“Happiness is not something you postpone for the future; it is something you design for the present.” -Jim Rohn
I’ve got some bad news for you if you think this year is going to be like any other year. It’s not.
Tax rates are higher.
Marriage penalty tax is back.
Itemized deductions phase out faster.
Exemptions phase out faster.
New Medicare surtaxes hit wages and passive income.
And a whole host of tax breaks are going away. Here’s the full list of what’s going away unless Congress acts …
Educator’s expenses. Teachers, instructors, counselors, principals and aides for kindergarten through 12th grade can deduct up to $250 out-of-pocket costs. This expires at the end of the year.
Cancellation of debt-mortgage debt forgiveness. If you lose your house to foreclosure or deed-in-lieu of foreclosure or through a short sale, you’ll have cancellation of debt income (COD). COD is normally taxable, except for the Mortgage Forgiveness Debt Relief Act of 2007. However, that exclusion is going away at the end of the year. That means the COD income would be taxable.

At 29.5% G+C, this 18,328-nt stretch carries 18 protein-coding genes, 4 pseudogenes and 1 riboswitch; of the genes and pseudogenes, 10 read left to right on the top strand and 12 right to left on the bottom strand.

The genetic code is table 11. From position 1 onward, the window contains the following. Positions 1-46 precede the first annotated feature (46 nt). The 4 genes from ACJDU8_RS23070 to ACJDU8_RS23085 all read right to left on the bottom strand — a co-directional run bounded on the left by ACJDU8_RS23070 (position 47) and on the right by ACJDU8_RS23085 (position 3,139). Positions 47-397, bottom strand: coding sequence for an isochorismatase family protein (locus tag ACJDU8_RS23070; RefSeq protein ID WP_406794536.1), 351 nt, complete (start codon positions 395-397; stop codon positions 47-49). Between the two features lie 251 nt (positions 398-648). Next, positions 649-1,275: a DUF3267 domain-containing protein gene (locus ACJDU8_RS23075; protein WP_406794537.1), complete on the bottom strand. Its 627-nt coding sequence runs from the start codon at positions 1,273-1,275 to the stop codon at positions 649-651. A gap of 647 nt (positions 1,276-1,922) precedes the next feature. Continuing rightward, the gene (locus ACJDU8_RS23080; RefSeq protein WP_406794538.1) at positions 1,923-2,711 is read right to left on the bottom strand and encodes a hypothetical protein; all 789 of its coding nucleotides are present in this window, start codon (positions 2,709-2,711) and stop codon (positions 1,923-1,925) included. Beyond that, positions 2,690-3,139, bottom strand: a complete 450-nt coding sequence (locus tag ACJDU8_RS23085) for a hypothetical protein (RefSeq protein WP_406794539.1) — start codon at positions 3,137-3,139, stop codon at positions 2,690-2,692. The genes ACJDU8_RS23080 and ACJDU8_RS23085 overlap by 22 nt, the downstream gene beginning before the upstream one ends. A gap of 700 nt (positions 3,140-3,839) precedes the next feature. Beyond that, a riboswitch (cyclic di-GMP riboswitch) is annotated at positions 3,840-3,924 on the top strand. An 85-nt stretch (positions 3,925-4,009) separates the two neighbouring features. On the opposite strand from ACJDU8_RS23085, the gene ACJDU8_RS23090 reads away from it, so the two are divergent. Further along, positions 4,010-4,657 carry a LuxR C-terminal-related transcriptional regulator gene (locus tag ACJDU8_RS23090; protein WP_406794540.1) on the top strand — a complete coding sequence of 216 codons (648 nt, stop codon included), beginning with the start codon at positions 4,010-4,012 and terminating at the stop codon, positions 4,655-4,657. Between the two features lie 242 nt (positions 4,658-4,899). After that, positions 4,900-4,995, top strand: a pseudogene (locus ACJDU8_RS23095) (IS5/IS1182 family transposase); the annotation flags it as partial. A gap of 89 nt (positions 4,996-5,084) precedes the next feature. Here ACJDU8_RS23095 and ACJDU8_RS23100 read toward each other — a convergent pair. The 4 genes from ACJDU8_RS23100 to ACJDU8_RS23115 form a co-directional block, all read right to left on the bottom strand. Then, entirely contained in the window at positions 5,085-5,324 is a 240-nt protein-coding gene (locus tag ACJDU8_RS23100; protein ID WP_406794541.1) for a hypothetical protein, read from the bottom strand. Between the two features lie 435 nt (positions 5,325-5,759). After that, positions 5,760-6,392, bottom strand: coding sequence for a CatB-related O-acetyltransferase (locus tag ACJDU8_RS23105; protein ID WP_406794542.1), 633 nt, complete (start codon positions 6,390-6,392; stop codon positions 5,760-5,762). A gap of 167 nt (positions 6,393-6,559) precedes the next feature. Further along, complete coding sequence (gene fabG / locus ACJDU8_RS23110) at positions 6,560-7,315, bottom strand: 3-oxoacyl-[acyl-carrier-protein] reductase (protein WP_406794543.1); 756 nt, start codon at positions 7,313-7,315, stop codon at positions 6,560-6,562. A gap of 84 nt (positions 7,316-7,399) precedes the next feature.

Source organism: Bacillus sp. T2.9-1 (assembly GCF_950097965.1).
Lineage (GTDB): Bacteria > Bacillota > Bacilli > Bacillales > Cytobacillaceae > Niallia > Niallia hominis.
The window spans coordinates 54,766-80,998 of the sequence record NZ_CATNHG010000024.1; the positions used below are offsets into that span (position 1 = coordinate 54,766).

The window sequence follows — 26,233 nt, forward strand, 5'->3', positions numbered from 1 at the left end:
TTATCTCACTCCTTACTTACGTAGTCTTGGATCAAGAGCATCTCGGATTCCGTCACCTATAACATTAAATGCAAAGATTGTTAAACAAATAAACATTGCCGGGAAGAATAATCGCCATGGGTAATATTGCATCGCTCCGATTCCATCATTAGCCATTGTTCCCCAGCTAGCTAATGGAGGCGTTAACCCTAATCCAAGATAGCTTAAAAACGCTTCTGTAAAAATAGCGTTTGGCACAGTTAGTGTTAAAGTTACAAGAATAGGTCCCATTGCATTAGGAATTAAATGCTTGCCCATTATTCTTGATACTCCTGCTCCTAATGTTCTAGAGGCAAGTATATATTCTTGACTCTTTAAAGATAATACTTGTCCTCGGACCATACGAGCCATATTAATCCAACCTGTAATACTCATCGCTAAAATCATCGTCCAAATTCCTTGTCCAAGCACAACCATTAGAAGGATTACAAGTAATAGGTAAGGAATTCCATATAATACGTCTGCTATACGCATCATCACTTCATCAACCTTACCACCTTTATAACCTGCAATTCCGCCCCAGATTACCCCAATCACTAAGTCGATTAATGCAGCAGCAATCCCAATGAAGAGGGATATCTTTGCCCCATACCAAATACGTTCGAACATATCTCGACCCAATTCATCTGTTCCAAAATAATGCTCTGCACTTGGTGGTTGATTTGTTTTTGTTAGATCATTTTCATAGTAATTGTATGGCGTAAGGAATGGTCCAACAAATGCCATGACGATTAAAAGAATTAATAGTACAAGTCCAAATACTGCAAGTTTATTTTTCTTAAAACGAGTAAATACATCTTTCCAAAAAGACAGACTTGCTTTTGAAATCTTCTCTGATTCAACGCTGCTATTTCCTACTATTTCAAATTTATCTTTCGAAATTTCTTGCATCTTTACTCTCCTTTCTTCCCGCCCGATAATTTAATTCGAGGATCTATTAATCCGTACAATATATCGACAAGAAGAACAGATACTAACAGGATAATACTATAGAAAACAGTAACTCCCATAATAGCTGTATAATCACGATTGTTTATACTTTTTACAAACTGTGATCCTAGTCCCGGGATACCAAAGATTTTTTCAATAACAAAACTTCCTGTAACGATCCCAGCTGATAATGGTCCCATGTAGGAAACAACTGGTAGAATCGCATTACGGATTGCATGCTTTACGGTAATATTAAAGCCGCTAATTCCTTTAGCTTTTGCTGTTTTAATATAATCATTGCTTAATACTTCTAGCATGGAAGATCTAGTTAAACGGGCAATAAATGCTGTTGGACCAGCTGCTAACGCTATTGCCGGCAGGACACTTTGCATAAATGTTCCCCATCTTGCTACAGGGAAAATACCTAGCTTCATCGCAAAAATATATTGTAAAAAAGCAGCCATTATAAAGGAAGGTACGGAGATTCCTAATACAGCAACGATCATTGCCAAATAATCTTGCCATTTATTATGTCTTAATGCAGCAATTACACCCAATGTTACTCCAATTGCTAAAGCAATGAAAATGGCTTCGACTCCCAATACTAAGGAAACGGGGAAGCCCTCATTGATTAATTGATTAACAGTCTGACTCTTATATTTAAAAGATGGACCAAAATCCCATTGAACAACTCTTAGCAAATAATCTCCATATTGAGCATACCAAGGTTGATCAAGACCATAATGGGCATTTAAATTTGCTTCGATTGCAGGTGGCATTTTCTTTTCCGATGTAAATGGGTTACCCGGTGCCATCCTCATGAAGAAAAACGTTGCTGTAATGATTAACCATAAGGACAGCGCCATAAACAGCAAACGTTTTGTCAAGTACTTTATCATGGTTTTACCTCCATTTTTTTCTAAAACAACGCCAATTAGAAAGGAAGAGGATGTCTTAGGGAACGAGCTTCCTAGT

Mortgage insurance premiums deduction. Taxpayers with adjusted gross income of $109,000 or less can currently treat qualified mortgage insurance premiums as home mortgage interest.
Personal energy property credit. A credit subject to a $500 lifetime cap is available for qualified energy efficiency improvements and expenditures to a taxpayer’s principal residence until the last day of this year.
State and local sales taxes deduction. Many taxpayers who do not pay state income taxes can take instead the state and local sales tax deduction, but only through 2013.
By the way, these are only some of the highlights.
“Is there any good news?”
Well, I will say this — while some breaks are going away next year, there are still ways we can maneuver your 2013 return to not only position this year’s tax return for maximum savings, but also to smartly prepare you for what’s coming next year.
It starts with a simple phone call: 847-243-3600 or an email back. We can sit down and do some tax planning now, and I urge you to consider it, before it’s too late.